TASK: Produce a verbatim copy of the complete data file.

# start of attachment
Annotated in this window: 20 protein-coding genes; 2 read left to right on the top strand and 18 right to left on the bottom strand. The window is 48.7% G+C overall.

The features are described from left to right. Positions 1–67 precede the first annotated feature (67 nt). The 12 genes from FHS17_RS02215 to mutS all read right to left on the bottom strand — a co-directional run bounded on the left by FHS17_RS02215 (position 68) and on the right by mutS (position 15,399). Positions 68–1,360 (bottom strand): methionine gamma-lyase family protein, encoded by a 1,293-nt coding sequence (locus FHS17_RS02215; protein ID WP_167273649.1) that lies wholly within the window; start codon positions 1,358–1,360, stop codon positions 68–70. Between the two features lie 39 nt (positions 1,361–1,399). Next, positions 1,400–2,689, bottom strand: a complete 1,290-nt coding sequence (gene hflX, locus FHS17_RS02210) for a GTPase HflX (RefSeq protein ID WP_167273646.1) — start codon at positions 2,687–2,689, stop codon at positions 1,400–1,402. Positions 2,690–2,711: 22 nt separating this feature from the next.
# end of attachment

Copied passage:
Annotated in this window: 20 protein-coding genes; 2 read left to right on the top strand and 18 right to left on the bottom strand. The window is 48.7% G+C overall.

The features are described from left to right. Positions 1–67 precede the first annotated feature (67 nt). The 12 genes from FHS17_RS02215 to mutS all read right to left on the bottom strand — a co-directional run bounded on the left by FHS17_RS02215 (position 68) and on the right by mutS (position 15,399). Positions 68–1,360 (bottom strand): methionine gamma-lyase family protein, encoded by a 1,293-nt coding sequence (locus FHS17_RS02215; protein ID WP_167273649.1) that lies wholly within the window; start codon positions 1,358–1,360, stop codon positions 68–70. Between the two features lie 39 nt (positions 1,361–1,399). Next, positions 1,400–2,689, bottom strand: a complete 1,290-nt coding sequence (gene hflX, locus FHS17_RS02210) for a GTPase HflX (RefSeq protein ID WP_167273646.1) — start codon at positions 2,687–2,689, stop codon at positions 1,400–1,402. Positions 2,690–2,711: 22 nt separating this feature from the next.